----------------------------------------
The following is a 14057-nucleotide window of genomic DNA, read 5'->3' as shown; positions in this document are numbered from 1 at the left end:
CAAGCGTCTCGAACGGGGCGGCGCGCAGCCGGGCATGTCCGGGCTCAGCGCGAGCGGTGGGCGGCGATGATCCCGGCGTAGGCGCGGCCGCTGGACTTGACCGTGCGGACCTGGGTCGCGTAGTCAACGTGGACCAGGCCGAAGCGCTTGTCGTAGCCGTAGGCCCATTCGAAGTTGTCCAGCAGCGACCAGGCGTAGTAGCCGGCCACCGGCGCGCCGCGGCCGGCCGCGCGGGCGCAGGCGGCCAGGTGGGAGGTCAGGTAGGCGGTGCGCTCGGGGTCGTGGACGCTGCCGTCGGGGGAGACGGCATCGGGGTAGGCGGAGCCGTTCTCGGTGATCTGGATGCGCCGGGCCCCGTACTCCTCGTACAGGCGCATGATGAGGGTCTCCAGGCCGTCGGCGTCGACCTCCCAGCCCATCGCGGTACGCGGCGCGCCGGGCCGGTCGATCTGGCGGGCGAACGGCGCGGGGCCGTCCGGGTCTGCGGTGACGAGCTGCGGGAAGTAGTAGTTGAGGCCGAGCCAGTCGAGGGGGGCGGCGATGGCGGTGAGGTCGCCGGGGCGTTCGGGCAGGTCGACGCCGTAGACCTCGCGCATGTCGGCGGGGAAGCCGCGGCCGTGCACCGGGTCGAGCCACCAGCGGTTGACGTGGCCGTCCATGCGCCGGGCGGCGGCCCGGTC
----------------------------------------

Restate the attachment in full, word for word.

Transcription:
The following is a 14057-nucleotide window of genomic DNA, read 5'->3' as shown; positions in this document are numbered from 1 at the left end:
CAAGCGTCTCGAACGGGGCGGCGCGCAGCCGGGCATGTCCGGGCTCAGCGCGAGCGGTGGGCGGCGATGATCCCGGCGTAGGCGCGGCCGCTGGACTTGACCGTGCGGACCTGGGTCGCGTAGTCAACGTGGACCAGGCCGAAGCGCTTGTCGTAGCCGTAGGCCCATTCGAAGTTGTCCAGCAGCGACCAGGCGTAGTAGCCGGCCACCGGCGCGCCGCGGCCGGCCGCGCGGGCGCAGGCGGCCAGGTGGGAGGTCAGGTAGGCGGTGCGCTCGGGGTCGTGGACGCTGCCGTCGGGGGAGACGGCATCGGGGTAGGCGGAGCCGTTCTCGGTGATCTGGATGCGCCGGGCCCCGTACTCCTCGTACAGGCGCATGATGAGGGTCTCCAGGCCGTCGGCGTCGACCTCCCAGCCCATCGCGGTACGCGGCGCGCCGGGCCGGTCGATCTGGCGGGCGAACGGCGCGGGGCCGTCCGGGTCTGCGGTGACGAGCTGCGGGAAGTAGTAGTTGAGGCCGAGCCAGTCGAGGGGGGCGGCGATGGCGGTGAGGTCGCCGGGGCGTTCGGGCAGGTCGACGCCGTAGACCTCGCGCATGTCGGCGGGGAAGCCGCGGCCGTGCACCGGGTCGAGCCACCAGCGGTTGACGTGGCCGTCCATGCGCCGGGCGGCGGCCCGGTC